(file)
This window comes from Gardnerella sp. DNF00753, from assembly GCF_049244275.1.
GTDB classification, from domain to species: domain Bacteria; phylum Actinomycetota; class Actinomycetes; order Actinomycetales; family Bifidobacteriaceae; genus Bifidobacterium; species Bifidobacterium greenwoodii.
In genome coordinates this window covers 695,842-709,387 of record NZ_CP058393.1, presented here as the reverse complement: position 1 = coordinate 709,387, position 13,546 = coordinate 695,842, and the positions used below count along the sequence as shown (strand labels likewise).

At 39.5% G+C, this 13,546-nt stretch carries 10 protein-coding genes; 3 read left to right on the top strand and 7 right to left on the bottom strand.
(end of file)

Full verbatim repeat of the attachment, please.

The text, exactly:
This window comes from Gardnerella sp. DNF00753, from assembly GCF_049244275.1.
GTDB classification, from domain to species: domain Bacteria; phylum Actinomycetota; class Actinomycetes; order Actinomycetales; family Bifidobacteriaceae; genus Bifidobacterium; species Bifidobacterium greenwoodii.
In genome coordinates this window covers 695,842-709,387 of record NZ_CP058393.1, presented here as the reverse complement: position 1 = coordinate 709,387, position 13,546 = coordinate 695,842, and the positions used below count along the sequence as shown (strand labels likewise).

At 39.5% G+C, this 13,546-nt stretch carries 10 protein-coding genes; 3 read left to right on the top strand and 7 right to left on the bottom strand.